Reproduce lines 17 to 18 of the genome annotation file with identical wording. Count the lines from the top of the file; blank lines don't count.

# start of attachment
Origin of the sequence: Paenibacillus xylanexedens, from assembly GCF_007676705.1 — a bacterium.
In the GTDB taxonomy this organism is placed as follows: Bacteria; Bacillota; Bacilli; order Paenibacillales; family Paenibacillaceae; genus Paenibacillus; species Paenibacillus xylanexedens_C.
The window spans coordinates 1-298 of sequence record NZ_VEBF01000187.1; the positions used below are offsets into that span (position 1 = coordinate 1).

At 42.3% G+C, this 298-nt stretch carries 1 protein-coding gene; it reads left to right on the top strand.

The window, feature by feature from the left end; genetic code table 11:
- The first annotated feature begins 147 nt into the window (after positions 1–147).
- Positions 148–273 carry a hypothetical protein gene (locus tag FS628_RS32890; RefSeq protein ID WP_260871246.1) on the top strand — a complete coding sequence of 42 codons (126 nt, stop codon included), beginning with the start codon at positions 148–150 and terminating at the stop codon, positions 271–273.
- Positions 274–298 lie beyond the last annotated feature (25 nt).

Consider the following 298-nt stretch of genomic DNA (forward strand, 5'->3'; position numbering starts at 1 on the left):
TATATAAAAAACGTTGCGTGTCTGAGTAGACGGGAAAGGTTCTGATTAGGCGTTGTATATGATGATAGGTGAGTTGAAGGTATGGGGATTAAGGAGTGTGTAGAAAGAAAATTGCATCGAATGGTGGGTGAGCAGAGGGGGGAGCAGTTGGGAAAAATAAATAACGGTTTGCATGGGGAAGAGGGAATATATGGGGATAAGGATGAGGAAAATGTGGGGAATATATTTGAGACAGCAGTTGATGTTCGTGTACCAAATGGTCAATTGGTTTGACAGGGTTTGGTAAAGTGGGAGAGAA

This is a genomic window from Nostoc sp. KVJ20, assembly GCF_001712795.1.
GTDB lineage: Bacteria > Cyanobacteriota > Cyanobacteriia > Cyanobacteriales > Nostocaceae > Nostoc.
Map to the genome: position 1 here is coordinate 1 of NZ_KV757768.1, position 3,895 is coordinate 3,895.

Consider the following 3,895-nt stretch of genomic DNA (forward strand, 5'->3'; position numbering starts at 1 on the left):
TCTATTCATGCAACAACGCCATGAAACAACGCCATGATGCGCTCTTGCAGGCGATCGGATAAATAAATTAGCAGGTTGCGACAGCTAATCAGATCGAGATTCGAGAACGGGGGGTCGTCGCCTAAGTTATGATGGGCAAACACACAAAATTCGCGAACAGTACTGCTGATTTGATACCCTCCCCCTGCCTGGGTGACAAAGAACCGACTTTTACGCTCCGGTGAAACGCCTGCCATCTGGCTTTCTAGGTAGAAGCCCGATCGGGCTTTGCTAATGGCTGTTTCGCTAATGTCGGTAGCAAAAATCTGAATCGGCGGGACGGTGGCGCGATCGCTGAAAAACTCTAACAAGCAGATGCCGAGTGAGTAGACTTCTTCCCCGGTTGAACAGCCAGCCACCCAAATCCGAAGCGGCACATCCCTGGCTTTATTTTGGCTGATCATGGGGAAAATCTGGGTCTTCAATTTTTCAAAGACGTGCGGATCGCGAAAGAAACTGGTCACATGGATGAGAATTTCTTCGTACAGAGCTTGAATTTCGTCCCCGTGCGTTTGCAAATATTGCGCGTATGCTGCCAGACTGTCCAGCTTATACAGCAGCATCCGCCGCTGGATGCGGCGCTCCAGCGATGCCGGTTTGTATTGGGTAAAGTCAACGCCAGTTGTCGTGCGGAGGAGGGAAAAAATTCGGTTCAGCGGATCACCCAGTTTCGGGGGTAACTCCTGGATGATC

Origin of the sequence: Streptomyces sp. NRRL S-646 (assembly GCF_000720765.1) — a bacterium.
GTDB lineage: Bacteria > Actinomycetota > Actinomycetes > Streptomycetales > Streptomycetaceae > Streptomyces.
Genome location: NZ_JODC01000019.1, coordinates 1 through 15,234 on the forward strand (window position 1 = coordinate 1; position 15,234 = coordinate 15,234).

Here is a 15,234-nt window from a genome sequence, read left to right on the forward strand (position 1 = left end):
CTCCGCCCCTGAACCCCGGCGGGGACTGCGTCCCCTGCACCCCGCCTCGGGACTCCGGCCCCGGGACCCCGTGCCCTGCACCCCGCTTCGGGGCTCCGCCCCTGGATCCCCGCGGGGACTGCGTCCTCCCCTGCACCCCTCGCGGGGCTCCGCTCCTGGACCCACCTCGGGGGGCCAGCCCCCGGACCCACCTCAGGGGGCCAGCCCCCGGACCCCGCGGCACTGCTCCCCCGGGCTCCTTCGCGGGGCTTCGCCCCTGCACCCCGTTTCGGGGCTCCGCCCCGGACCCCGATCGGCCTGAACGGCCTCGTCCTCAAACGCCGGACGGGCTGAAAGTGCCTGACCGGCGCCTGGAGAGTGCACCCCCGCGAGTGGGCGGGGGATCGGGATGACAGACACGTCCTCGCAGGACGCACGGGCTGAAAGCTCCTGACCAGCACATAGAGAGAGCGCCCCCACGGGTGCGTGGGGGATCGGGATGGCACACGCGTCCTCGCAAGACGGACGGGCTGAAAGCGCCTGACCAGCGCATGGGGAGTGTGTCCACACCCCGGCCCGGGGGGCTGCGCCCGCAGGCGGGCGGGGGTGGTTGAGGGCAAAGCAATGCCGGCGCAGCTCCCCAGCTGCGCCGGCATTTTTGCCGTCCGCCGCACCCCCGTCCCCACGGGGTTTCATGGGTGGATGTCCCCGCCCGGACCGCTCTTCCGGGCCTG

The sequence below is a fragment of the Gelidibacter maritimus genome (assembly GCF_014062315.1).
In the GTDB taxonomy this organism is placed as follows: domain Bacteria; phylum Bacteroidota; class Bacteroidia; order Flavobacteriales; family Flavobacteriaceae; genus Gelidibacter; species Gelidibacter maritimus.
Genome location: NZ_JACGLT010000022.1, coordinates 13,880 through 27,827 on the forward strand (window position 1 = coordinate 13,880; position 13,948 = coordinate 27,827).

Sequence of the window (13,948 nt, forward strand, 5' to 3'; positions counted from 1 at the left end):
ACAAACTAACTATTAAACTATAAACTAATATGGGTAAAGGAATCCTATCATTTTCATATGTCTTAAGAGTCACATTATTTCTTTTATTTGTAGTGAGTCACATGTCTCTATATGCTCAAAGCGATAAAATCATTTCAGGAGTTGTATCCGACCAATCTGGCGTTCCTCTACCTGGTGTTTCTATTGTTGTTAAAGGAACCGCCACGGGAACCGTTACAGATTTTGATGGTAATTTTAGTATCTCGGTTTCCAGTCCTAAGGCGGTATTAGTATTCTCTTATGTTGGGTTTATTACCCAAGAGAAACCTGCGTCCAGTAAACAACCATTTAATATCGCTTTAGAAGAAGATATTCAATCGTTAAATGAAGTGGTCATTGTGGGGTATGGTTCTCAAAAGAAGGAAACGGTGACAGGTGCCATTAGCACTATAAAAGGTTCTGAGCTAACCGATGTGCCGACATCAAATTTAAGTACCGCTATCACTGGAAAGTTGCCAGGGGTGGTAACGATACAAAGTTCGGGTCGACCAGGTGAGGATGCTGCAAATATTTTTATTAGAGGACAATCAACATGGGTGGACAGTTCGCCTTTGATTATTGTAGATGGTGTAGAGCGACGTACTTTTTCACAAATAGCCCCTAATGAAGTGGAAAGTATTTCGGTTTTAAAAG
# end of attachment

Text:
GTDB lineage: Bacteria > Actinomycetota > Actinomycetes > Streptomycetales > Streptomycetaceae > Streptomyces.
Genome location: NZ_JODC01000019.1, coordinates 1 through 15,234 on the forward strand (window position 1 = coordinate 1; position 15,234 = coordinate 15,234).